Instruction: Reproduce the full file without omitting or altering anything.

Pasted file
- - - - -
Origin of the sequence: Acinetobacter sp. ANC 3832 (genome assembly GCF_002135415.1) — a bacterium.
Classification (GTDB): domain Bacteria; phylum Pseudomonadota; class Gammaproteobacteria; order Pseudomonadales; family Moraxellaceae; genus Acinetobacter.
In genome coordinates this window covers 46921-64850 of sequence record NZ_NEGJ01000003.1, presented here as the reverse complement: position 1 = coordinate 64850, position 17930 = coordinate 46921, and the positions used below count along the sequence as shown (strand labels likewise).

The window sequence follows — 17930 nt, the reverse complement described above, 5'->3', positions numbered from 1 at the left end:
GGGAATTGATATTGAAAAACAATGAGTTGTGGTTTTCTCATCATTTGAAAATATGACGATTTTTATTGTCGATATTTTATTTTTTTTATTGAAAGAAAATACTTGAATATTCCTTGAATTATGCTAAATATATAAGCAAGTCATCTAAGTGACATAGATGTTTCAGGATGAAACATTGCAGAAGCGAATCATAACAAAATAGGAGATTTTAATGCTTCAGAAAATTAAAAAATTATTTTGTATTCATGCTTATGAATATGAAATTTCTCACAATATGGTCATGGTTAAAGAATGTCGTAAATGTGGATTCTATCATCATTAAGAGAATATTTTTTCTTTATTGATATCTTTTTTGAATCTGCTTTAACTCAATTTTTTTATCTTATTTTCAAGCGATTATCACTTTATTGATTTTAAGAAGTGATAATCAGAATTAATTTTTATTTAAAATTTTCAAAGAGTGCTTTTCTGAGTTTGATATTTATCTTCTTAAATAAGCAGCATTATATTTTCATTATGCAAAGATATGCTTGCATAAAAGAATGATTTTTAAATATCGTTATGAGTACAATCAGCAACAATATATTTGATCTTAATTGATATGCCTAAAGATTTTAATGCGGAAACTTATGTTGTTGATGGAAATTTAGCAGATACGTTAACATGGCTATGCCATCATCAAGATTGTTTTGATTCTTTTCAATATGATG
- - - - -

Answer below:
Origin of the sequence: Acinetobacter sp. ANC 3832 (genome assembly GCF_002135415.1) — a bacterium.
Classification (GTDB): domain Bacteria; phylum Pseudomonadota; class Gammaproteobacteria; order Pseudomonadales; family Moraxellaceae; genus Acinetobacter.
In genome coordinates this window covers 46921-64850 of sequence record NZ_NEGJ01000003.1, presented here as the reverse complement: position 1 = coordinate 64850, position 17930 = coordinate 46921, and the positions used below count along the sequence as shown (strand labels likewise).

The window sequence follows — 17930 nt, the reverse complement described above, 5'->3', positions numbered from 1 at the left end:
GGGAATTGATATTGAAAAACAATGAGTTGTGGTTTTCTCATCATTTGAAAATATGACGATTTTTATTGTCGATATTTTATTTTTTTTATTGAAAGAAAATACTTGAATATTCCTTGAATTATGCTAAATATATAAGCAAGTCATCTAAGTGACATAGATGTTTCAGGATGAAACATTGCAGAAGCGAATCATAACAAAATAGGAGATTTTAATGCTTCAGAAAATTAAAAAATTATTTTGTATTCATGCTTATGAATATGAAATTTCTCACAATATGGTCATGGTTAAAGAATGTCGTAAATGTGGATTCTATCATCATTAAGAGAATATTTTTTCTTTATTGATATCTTTTTTGAATCTGCTTTAACTCAATTTTTTTATCTTATTTTCAAGCGATTATCACTTTATTGATTTTAAGAAGTGATAATCAGAATTAATTTTTATTTAAAATTTTCAAAGAGTGCTTTTCTGAGTTTGATATTTATCTTCTTAAATAAGCAGCATTATATTTTCATTATGCAAAGATATGCTTGCATAAAAGAATGATTTTTAAATATCGTTATGAGTACAATCAGCAACAATATATTTGATCTTAATTGATATGCCTAAAGATTTTAATGCGGAAACTTATGTTGTTGATGGAAATTTAGCAGATACGTTAACATGGCTATGCCATCATCAAGATTGTTTTGATTCTTTTCAATATGATG